Inspire young people (youth) to think of the journey to a carbon-less economy as a road to focus and develop in the green economic activities like tourism, fishing, agriculture, clean energy, Bee keeping and others that are environmentally sustainable.

Our leaders must embark on producing green results that will be noticeable. We want to see our power eventually coming from ever-cheaper wind and solar energy instead of coal and natural gas.

Our members of Parliament should start debating motions on clean energy transition, Save Bugoma forest and others, enforce the national climate change bill, smart agriculture, find long standing solutions to districts affected natural disasters like Land and mud slides in Bududa and nearing areas, flooding in kasese and other districts, Drought and change of season that are hitting Uganda as a whole and Locust invasion.

Those are viable discussions that will sustainably develop Uganda based on its capacity dependent on endowed natural resources.

However, it is absurd that at a time when responsible countries and companies across the world are stopping exploitation of extractive resources as part of implementing the Paris Climate Change Agreement to save the world from the dangers of climate change, the government of Uganda and its partners are launching new oil projects.

These projects are raising untold concerns which the government must address immediately to get citizenry support for the oil projects. Small-scale farmers’ concerns: Small-scale agriculture is the backbone of Uganda’s economy, providing the largest number of jobs and ensuring food and nutritional security.

Per the Uganda Bureau of Statistic’s Annual Agricultural Survey of 2018, over 7.4 million households in Uganda are engaged in agriculture or livestock rearing; the survey’s results were published in May 2020. Of the aforementioned 7.4 million agricultural households, 66.2% operate less than one acre of land while only 13% farm more than two hectares.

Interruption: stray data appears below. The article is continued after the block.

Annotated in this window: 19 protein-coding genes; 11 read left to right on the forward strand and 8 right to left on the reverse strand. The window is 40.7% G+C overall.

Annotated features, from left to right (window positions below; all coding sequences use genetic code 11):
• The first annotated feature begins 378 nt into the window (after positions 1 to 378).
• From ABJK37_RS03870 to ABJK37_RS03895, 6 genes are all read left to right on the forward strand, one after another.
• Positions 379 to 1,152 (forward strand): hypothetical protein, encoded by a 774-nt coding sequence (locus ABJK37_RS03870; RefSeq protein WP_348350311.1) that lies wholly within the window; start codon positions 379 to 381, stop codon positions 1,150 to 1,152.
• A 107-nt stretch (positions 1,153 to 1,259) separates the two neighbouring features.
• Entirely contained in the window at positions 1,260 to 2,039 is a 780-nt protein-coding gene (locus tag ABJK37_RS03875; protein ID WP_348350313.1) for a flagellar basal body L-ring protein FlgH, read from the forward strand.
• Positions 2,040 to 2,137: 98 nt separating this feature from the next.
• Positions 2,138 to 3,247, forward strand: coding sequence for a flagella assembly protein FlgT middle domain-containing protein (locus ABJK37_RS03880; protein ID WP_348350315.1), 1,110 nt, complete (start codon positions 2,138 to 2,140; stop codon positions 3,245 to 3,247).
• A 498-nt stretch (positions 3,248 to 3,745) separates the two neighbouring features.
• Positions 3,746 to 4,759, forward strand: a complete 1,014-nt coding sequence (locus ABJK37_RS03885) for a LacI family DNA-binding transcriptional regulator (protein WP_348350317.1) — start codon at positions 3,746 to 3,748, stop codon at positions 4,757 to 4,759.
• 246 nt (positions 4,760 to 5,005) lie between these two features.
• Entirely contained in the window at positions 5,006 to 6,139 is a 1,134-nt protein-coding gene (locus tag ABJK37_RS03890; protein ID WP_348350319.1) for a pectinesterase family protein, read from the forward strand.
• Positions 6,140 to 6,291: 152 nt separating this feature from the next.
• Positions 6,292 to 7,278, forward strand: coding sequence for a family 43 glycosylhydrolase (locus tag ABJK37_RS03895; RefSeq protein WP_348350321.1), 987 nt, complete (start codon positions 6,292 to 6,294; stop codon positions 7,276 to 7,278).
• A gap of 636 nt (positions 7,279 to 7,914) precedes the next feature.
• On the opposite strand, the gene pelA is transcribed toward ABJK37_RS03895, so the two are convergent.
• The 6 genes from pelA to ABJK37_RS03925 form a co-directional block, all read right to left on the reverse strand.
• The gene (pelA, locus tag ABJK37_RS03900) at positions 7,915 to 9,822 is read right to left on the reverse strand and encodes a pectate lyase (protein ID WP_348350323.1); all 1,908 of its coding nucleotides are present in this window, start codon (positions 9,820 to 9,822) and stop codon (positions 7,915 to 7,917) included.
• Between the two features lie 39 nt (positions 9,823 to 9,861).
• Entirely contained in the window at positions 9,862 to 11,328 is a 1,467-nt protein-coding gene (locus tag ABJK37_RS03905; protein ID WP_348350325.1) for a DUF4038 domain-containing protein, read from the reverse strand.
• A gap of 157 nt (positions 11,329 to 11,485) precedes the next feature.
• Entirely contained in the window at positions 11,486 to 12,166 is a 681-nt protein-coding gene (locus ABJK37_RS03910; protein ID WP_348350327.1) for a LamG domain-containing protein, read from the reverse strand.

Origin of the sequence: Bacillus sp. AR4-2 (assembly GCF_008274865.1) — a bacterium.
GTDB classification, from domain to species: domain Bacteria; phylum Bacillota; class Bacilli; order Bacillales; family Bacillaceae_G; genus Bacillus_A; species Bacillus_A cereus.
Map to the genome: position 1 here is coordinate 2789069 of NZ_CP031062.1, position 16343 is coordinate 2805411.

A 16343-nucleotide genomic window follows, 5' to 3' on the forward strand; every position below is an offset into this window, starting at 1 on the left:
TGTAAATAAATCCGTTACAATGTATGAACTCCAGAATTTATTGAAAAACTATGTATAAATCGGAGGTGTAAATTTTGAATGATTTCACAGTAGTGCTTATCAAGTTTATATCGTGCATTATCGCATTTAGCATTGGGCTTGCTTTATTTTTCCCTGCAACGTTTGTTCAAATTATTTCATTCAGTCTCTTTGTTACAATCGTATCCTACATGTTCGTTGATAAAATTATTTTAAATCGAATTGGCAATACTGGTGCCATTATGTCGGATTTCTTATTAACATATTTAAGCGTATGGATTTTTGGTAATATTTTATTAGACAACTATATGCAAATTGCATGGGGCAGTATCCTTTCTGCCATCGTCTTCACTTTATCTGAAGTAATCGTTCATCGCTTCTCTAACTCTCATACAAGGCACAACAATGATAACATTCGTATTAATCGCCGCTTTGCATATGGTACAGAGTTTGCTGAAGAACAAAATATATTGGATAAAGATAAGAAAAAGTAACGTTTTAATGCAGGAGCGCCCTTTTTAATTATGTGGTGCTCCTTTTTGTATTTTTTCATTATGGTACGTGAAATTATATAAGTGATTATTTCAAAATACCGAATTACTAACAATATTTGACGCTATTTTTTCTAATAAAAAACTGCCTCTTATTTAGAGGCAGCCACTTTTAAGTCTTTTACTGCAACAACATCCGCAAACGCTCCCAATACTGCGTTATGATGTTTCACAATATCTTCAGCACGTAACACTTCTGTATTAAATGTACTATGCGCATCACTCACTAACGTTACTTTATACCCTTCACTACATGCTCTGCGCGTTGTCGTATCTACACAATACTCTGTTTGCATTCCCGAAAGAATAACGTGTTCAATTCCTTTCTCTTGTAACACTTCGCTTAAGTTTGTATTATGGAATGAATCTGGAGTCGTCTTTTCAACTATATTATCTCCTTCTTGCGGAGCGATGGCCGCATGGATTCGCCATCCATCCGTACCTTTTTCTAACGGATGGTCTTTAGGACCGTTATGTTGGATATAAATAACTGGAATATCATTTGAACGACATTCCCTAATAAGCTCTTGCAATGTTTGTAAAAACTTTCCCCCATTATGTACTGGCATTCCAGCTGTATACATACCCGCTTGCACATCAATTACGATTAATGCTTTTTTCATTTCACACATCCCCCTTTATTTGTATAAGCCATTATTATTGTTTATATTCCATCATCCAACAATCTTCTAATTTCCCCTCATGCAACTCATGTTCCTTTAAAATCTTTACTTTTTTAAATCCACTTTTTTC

Despite holding small hectares of land, these farmers feed the nation and contribute to maize, banana and coffee among other exports. These exports contribute to the foreign exchange earned by Uganda. Moreover, the agriculture sector, to which the small-scale farmers highly contribute, contributes 24.7% to Uganda’s GDP. The small-scale farmers also assure Uganda of food sovereignty and sustainable growth, if prioritized and invested in.

Concerns: Small-scale agriculture is important for the country. However, this sector is threatened by Uganda’s oil development agenda as it is estimated that the burning of Uganda’s oil will produce over 100 million metric tonnes of carbon per year until the oil is exhausted.

This will worsen the impacts of climate change. Oil pollution is also a threat to the productivity of Uganda’s soils. Moreover, the compulsory land acquisition practices characterized by delayed, under- and unfair compensation take away small-scale farmers’ foremost productive asset: land. Small-scale farmers across Bunyoro, Mubende, Gomba and Greater Masaka have lost land or the use of their land through cut-off dates.